Tuesday, October 27, 2015

Mayumi and the Sea of Happiness

by Jennifer Tseng

I probably only saw one review of this book, so I can't say for sure it's overrated, but it's definitely not a modern-day Lolita (another overrated book, IMHO). Mayumi and the Sea of Happiness does have some brilliant moments, but it's inconsistent and, at times, annoying. I did finish it, though, so ... B-minus?

The story is about a 41-year-old librarian in a cold, loveless marriage who has an affair with a 17-year-old library patron, whom she only ever calls "the young man." (At the end of the book, a big deal is made of her not saying his name.) She simultaneously befriends, or is befriended by, the young man's mother.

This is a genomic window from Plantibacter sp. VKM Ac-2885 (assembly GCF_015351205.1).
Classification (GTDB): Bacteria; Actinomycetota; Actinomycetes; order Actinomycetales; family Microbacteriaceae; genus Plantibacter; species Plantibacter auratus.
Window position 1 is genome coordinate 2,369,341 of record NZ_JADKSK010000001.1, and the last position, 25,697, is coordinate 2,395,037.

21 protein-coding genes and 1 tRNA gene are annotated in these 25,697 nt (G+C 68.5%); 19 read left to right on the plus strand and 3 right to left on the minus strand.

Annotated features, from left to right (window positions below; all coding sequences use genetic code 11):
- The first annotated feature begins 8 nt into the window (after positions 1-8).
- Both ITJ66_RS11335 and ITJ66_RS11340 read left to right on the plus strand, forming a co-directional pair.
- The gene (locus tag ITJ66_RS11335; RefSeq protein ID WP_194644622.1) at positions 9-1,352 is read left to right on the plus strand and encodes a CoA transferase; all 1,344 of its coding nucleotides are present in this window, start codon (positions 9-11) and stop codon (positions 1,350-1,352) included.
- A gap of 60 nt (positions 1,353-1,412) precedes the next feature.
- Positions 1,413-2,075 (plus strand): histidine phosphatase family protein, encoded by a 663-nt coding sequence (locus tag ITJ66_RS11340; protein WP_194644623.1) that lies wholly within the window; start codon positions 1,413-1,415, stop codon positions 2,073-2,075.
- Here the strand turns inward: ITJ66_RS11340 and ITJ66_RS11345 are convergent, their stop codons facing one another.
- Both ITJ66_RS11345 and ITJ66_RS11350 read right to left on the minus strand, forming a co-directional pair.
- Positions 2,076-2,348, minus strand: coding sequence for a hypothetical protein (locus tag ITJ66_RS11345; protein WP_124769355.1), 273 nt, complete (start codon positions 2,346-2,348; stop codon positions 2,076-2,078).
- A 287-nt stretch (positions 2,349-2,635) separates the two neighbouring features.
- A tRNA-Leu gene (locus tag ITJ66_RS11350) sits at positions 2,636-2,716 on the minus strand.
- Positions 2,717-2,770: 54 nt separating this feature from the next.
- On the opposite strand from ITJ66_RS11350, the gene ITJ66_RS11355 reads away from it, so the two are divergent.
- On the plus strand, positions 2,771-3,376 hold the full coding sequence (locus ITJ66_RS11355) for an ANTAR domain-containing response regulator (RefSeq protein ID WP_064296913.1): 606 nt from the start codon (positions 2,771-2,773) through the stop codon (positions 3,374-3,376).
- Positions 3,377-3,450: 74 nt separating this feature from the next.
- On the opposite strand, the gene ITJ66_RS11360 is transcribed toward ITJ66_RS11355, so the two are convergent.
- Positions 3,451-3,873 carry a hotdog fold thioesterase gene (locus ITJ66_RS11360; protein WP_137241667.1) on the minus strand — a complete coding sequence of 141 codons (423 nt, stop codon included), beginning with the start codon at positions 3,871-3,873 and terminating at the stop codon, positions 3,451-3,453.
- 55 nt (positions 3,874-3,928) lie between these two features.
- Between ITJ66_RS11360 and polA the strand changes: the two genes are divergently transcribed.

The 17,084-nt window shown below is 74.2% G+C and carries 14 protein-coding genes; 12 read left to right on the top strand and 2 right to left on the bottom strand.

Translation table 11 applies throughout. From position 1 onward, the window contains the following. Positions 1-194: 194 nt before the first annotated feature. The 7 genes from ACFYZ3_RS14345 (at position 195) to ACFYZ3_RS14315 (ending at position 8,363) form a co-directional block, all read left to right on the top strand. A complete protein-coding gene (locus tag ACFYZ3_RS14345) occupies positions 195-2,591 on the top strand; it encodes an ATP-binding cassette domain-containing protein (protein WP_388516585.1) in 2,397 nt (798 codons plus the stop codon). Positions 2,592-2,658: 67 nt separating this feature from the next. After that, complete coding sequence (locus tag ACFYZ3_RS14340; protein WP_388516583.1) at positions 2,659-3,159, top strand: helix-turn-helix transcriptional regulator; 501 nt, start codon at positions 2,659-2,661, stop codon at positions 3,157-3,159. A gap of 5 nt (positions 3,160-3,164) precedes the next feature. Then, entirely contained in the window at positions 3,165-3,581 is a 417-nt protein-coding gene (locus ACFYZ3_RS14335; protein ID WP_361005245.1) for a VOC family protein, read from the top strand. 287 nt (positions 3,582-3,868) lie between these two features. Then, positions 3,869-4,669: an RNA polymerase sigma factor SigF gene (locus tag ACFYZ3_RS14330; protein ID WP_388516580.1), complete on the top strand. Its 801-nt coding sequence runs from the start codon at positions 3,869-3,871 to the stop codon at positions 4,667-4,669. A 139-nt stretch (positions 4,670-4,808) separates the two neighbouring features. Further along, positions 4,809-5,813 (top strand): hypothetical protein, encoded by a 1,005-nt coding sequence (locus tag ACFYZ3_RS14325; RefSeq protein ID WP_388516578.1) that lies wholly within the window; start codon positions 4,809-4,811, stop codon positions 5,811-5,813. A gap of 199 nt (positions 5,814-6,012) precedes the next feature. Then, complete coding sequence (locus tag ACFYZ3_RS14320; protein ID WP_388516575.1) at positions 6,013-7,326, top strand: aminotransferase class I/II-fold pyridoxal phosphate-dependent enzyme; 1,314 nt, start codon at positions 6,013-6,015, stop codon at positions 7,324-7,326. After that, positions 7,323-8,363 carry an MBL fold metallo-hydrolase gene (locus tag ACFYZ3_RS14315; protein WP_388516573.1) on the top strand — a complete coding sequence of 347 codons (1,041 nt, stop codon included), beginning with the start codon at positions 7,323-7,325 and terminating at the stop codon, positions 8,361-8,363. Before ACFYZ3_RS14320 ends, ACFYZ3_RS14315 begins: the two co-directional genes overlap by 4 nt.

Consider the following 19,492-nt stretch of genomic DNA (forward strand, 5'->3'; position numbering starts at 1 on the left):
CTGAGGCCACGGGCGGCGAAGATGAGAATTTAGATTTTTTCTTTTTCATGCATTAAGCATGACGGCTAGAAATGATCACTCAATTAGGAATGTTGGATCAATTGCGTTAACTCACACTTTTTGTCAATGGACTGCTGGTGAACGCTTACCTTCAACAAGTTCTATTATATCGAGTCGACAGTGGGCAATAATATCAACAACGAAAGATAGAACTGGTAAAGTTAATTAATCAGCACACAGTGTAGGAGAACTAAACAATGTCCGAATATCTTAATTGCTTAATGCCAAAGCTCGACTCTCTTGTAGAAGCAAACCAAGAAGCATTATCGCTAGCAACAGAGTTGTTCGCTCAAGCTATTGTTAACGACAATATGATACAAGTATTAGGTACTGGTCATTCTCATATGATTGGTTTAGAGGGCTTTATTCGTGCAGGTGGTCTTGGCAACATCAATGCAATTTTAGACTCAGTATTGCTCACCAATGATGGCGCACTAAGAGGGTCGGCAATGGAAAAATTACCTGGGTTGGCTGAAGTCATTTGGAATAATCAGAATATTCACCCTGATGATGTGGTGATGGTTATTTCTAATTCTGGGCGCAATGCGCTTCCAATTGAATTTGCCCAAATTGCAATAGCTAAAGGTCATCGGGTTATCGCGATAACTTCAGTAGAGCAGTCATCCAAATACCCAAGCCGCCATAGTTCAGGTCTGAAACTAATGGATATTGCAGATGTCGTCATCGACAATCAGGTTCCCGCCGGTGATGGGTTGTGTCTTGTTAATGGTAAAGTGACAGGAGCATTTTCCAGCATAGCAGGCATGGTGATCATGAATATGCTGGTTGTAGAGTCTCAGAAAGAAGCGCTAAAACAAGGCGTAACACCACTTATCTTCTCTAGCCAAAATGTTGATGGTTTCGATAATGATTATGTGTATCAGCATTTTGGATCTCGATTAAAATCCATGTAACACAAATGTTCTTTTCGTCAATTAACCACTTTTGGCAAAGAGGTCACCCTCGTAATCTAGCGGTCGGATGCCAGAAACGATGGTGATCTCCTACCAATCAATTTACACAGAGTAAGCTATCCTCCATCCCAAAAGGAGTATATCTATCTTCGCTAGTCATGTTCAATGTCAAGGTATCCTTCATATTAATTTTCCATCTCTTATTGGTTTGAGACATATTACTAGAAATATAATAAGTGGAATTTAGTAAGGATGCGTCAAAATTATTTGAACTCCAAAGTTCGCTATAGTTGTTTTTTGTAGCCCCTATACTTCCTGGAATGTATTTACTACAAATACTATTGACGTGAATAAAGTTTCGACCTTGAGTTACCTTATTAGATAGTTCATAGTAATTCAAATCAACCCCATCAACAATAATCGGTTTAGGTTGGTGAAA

Personally, I found the coldness and loveless-ness of her marriage unconvincing, as it was only briefly explored; I guess the reader is just supposed to take her word for it, which seems problematic when we know the narrator will soon be on shaky moral ground.

Another weakness is the abundance of imagery used to describe Mayumi's emotional states and view of the world. I expected a more constant motif from a poet turned novelist. The switching between naturalistic and man-made imagery initially had me intrigued, hoping something interesting would develop from the juxtaposition, but it didn't pan out. The rather obvious ocean/island theme (she lives on an island, she feels adrift, she is and island) takes over.

Two-thirds through the book, an interesting twist occurs, forcing the reader and protagonist to re-evaluate her transgression. In a way it's just a minor detail, but the revelation surprised me enough that I exclaimed to an empty room. Ultimately, though, the effect on the character's sense of guilt is less than I expected. And another twist follows shortly, bringing things to a head and also cutting things off abruptly. Better to end an affair with a bang then a whimper, I guess.

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